baked fresh every day.

I think ‘never say never’ should really be my motto.  I often think certain products just aren’t going to work for me, or I dislike certain styles, and then given a little time, they grow on me.

I have to say, I still wouldn’t be likely to purchase the I.O.D. Noel paint inlay again, but I did find another project to use it on.

I purchased this bread box at a garage sale last year …

I’d kind of forgotten about it.  But I came across it recently while digging for some leaf bags out in the carriage house.  I thought it might just be the perfect size for the gingerbread bakery portion of the paint inlay.

So I painted it up in Dixie Belle’s Sawmill Gravy.  Then I cut up the paint inlay to arrange it on the front of the breadbox.

I applied it using my normal process, you can find the step by step instructions in this post.

I ended up eliminating the image of the gingerbread house itself, it was a bit too cartoonish for my taste.  So I just used the wording on the door of the breadbox.  Then I added the section of greenery and orange slices to the top and bottom.

The image of the greenery on the bottom of the box is the 2nd use of that image.  It’s hard to see in my photos, but it is slightly more faded than the first use.

But certainly I easily got a 2nd use out of it.

One the inlay was dry, I sprayed those areas with a matte spray sealer before attempting to sand the edges to distress.  I recommend doing that as the paint from the inlay easily wipes away otherwise.

One thing to keep in mind with the paint inlays is that they do add a bit of texture to your piece.  If you look closely at this next picture you can see what I mean.  I’m referring to those creases in the paint.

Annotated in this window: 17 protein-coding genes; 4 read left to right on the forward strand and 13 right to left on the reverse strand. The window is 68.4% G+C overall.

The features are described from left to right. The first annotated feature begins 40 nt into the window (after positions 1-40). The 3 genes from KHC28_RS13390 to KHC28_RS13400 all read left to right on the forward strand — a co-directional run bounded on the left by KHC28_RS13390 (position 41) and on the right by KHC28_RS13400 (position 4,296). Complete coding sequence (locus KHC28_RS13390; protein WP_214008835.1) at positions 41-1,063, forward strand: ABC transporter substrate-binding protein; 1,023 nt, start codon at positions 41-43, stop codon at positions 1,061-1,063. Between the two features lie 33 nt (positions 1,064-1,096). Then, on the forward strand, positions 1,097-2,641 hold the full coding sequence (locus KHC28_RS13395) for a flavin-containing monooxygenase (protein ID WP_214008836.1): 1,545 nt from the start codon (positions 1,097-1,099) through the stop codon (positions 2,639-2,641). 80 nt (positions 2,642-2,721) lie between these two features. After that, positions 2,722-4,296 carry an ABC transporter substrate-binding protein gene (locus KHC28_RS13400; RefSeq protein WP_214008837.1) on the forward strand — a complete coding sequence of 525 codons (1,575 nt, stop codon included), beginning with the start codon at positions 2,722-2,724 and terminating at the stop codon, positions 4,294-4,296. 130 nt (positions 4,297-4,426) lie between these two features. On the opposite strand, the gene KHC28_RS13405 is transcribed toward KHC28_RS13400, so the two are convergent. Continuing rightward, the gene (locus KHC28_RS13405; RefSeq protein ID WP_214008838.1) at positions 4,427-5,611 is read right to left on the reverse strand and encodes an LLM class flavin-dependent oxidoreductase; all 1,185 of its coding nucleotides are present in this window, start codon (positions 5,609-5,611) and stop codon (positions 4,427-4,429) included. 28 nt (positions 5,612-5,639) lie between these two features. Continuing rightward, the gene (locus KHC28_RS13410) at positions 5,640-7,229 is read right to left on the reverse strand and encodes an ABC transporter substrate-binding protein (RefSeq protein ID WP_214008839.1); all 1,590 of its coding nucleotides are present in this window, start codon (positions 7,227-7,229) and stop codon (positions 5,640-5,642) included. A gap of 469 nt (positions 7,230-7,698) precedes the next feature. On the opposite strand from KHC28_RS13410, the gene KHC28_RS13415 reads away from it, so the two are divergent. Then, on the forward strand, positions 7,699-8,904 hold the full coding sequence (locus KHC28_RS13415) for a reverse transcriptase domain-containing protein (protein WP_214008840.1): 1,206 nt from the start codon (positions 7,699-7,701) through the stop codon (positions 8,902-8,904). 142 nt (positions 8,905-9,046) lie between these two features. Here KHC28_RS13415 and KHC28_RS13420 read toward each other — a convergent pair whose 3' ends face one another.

Since you’re pressing the paper into fresh paint, it’s going to leave an impression.  I used a brayer to get this one as flat as possible.  If you don’t like that look, you may not like using the paint inlays.

In case you’re wondering, this door on this breadbox is hinged at the bottom and opens up like this …

In the end, I think this one turned out pretty fab.

But now I’m hungry and I haven’t had breakfast yet so I’m going to go eat my props!

The breadbox is for sale locally, so be sure to check my ‘available for local sale‘ page for more details.

As always, thank you to Dixie Belle Paint Co for supplying the paint used for this project.

14 thoughts on “baked fresh every day.

  1. The breadbox turned out great. I’d love to try the paint inlays some time but I currently just sell on eBay so there’s very little that I create that sells online. But I’ve got family that might need a handmade gift! Thanks for the inspiration.


  2. You seem to have mastered the IOD inlays. I wish I could say the same but after three attempts, I still am not happy with the finished product. Love this breadbox project, Linda!


  3. I just love this one Miss Quandie! The breadbox looks genuinely old and the creasy paint just adds to it! Do you have to be super careful that the inlay not kind of slide around? I think I’d be holding my breath as I lay it down 🤞🤞🤞


    1. I definitely have the sliding problem with stamps, but the inlays are pretty forgiving. They don’t release their paint immediately upon contact with the paint, so you have a little bit of working time to get them where you want them. That’s a lucky thing because they do tend to slip a little when you first put them down, and as you smooth them into place. Once you know how they work, I find them pretty easy to work with.


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